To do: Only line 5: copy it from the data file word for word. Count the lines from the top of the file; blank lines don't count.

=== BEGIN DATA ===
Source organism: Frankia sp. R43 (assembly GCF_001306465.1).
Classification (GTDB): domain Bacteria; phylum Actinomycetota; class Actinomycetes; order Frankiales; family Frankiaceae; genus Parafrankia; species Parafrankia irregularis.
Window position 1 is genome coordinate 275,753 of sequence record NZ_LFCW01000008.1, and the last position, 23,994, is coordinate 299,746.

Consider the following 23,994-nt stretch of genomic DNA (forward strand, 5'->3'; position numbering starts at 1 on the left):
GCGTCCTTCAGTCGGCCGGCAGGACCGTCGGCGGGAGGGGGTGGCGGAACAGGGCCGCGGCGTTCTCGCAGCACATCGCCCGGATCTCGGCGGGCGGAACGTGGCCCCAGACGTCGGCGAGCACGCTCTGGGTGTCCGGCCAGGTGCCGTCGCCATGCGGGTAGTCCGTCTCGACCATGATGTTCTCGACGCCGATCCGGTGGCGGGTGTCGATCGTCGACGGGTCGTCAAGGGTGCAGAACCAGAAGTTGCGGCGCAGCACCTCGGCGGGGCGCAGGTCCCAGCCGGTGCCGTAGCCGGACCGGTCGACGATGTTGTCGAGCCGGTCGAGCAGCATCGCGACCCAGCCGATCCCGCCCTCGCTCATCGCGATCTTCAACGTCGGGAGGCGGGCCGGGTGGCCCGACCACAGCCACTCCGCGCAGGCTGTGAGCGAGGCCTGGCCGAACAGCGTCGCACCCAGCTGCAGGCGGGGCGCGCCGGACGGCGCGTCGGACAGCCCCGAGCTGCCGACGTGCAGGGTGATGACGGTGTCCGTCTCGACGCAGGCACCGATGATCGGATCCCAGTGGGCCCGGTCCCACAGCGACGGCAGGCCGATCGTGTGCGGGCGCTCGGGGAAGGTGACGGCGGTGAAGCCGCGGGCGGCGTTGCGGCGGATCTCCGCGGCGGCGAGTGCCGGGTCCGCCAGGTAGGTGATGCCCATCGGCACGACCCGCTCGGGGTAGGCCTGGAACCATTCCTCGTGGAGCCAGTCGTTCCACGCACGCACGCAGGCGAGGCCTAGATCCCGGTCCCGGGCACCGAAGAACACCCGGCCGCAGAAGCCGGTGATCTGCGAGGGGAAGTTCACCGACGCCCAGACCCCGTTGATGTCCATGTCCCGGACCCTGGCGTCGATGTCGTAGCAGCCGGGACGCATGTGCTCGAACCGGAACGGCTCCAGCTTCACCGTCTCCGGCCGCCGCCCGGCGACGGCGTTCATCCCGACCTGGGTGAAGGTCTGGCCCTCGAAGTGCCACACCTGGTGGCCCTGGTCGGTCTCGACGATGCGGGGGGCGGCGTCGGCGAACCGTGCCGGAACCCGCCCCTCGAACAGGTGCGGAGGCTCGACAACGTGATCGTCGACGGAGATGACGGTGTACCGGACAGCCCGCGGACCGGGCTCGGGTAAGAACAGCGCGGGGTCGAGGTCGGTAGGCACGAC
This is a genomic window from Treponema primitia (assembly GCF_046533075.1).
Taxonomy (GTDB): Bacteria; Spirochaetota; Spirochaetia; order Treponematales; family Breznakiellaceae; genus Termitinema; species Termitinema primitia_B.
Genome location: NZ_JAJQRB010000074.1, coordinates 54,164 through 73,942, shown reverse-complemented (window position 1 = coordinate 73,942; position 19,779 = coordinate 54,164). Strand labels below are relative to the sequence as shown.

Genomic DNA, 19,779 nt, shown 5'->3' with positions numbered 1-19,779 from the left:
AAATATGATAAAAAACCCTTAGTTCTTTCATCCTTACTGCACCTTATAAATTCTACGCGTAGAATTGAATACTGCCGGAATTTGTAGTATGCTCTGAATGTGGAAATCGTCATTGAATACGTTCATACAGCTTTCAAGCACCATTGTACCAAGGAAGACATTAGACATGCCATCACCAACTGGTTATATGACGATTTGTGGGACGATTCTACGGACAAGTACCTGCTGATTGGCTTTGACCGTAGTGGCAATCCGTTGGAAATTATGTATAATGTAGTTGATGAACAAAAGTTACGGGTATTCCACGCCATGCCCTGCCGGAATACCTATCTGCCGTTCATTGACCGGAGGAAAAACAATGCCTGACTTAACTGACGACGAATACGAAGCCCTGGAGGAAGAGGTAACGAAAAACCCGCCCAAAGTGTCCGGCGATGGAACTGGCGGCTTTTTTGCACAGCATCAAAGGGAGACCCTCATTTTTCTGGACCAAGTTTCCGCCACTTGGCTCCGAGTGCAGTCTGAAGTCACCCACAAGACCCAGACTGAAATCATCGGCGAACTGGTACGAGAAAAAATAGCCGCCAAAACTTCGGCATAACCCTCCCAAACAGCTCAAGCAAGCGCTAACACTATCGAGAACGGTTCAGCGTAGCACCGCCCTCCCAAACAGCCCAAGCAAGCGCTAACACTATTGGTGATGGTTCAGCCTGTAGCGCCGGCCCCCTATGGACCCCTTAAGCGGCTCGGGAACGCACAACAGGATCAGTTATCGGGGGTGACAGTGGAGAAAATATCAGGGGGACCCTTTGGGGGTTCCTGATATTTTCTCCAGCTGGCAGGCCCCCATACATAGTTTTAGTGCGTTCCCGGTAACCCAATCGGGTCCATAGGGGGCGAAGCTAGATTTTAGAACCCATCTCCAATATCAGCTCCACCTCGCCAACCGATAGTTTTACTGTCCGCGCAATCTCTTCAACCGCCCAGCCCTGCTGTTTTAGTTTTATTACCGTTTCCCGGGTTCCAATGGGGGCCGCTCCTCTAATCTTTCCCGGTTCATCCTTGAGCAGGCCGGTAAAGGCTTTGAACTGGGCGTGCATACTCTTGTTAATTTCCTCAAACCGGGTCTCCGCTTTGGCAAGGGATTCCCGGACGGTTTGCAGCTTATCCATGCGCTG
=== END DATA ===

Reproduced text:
GCGTCCTTCAGTCGGCCGGCAGGACCGTCGGCGGGAGGGGGTGGCGGAACAGGGCCGCGGCGTTCTCGCAGCACATCGCCCGGATCTCGGCGGGCGGAACGTGGCCCCAGACGTCGGCGAGCACGCTCTGGGTGTCCGGCCAGGTGCCGTCGCCATGCGGGTAGTCCGTCTCGACCATGATGTTCTCGACGCCGATCCGGTGGCGGGTGTCGATCGTCGACGGGTCGTCAAGGGTGCAGAACCAGAAGTTGCGGCGCAGCACCTCGGCGGGGCGCAGGTCCCAGCCGGTGCCGTAGCCGGACCGGTCGACGATGTTGTCGAGCCGGTCGAGCAGCATCGCGACCCAGCCGATCCCGCCCTCGCTCATCGCGATCTTCAACGTCGGGAGGCGGGCCGGGTGGCCCGACCACAGCCACTCCGCGCAGGCTGTGAGCGAGGCCTGGCCGAACAGCGTCGCACCCAGCTGCAGGCGGGGCGCGCCGGACGGCGCGTCGGACAGCCCCGAGCTGCCGACGTGCAGGGTGATGACGGTGTCCGTCTCGACGCAGGCACCGATGATCGGATCCCAGTGGGCCCGGTCCCACAGCGACGGCAGGCCGATCGTGTGCGGGCGCTCGGGGAAGGTGACGGCGGTGAAGCCGCGGGCGGCGTTGCGGCGGATCTCCGCGGCGGCGAGTGCCGGGTCCGCCAGGTAGGTGATGCCCATCGGCACGACCCGCTCGGGGTAGGCCTGGAACCATTCCTCGTGGAGCCAGTCGTTCCACGCACGCACGCAGGCGAGGCCTAGATCCCGGTCCCGGGCACCGAAGAACACCCGGCCGCAGAAGCCGGTGATCTGCGAGGGGAAGTTCACCGACGCCCAGACCCCGTTGATGTCCATGTCCCGGACCCTGGCGTCGATGTCGTAGCAGCCGGGACGCATGTGCTCGAACCGGAACGGCTCCAGCTTCACCGTCTCCGGCCGCCGCCCGGCGACGGCGTTCATCCCGACCTGGGTGAAGGTCTGGCCCTCGAAGTGCCACACCTGGTGGCCCTGGTCGGTCTCGACGATGCGGGGGGCGGCGTCGGCGAACCGTGCCGGAACCCGCCCCTCGAACAGGTGCGGAGGCTCGACAACGTGATCGTCGACGGAGATGACGGTGTACCGGACAGCCCGCGGACCGGGCTCGGGTAAGAACAGCGCGGGGTCGAGGTCGGTAGGCACGAC